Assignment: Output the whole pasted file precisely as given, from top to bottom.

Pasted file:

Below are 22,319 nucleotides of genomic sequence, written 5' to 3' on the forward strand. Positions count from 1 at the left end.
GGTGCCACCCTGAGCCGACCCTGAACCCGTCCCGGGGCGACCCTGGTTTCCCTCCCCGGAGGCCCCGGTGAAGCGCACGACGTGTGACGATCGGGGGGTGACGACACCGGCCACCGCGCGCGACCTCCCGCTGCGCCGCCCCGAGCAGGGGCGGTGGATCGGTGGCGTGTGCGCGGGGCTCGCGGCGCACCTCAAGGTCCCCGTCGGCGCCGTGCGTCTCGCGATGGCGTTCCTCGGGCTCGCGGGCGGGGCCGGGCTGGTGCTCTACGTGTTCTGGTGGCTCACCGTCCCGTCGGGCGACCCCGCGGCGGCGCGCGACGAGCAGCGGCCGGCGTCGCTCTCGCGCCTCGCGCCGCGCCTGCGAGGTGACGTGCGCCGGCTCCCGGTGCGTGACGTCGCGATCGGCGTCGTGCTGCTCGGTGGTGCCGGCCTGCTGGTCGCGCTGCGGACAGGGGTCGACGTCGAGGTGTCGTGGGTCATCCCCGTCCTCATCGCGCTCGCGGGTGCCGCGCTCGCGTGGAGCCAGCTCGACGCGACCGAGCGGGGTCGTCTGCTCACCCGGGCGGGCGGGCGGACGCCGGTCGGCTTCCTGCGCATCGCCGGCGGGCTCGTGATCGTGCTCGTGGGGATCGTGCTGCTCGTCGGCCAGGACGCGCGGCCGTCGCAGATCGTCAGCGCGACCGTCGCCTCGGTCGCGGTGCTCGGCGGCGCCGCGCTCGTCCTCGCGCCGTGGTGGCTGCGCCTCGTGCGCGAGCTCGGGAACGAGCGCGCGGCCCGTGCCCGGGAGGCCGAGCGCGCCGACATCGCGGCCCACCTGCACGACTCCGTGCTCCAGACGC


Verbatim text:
Below are 22,319 nucleotides of genomic sequence, written 5' to 3' on the forward strand. Positions count from 1 at the left end.
GGTGCCACCCTGAGCCGACCCTGAACCCGTCCCGGGGCGACCCTGGTTTCCCTCCCCGGAGGCCCCGGTGAAGCGCACGACGTGTGACGATCGGGGGGTGACGACACCGGCCACCGCGCGCGACCTCCCGCTGCGCCGCCCCGAGCAGGGGCGGTGGATCGGTGGCGTGTGCGCGGGGCTCGCGGCGCACCTCAAGGTCCCCGTCGGCGCCGTGCGTCTCGCGATGGCGTTCCTCGGGCTCGCGGGCGGGGCCGGGCTGGTGCTCTACGTGTTCTGGTGGCTCACCGTCCCGTCGGGCGACCCCGCGGCGGCGCGCGACGAGCAGCGGCCGGCGTCGCTCTCGCGCCTCGCGCCGCGCCTGCGAGGTGACGTGCGCCGGCTCCCGGTGCGTGACGTCGCGATCGGCGTCGTGCTGCTCGGTGGTGCCGGCCTGCTGGTCGCGCTGCGGACAGGGGTCGACGTCGAGGTGTCGTGGGTCATCCCCGTCCTCATCGCGCTCGCGGGTGCCGCGCTCGCGTGGAGCCAGCTCGACGCGACCGAGCGGGGTCGTCTGCTCACCCGGGCGGGCGGGCGGACGCCGGTCGGCTTCCTGCGCATCGCCGGCGGGCTCGTGATCGTGCTCGTGGGGATCGTGCTGCTCGTCGGCCAGGACGCGCGGCCGTCGCAGATCGTCAGCGCGACCGTCGCCTCGGTCGCGGTGCTCGGCGGCGCCGCGCTCGTCCTCGCGCCGTGGTGGCTGCGCCTCGTGCGCGAGCTCGGGAACGAGCGCGCGGCCCGTGCCCGGGAGGCCGAGCGCGCCGACATCGCGGCCCACCTGCACGACTCCGTGCTCCAGACGC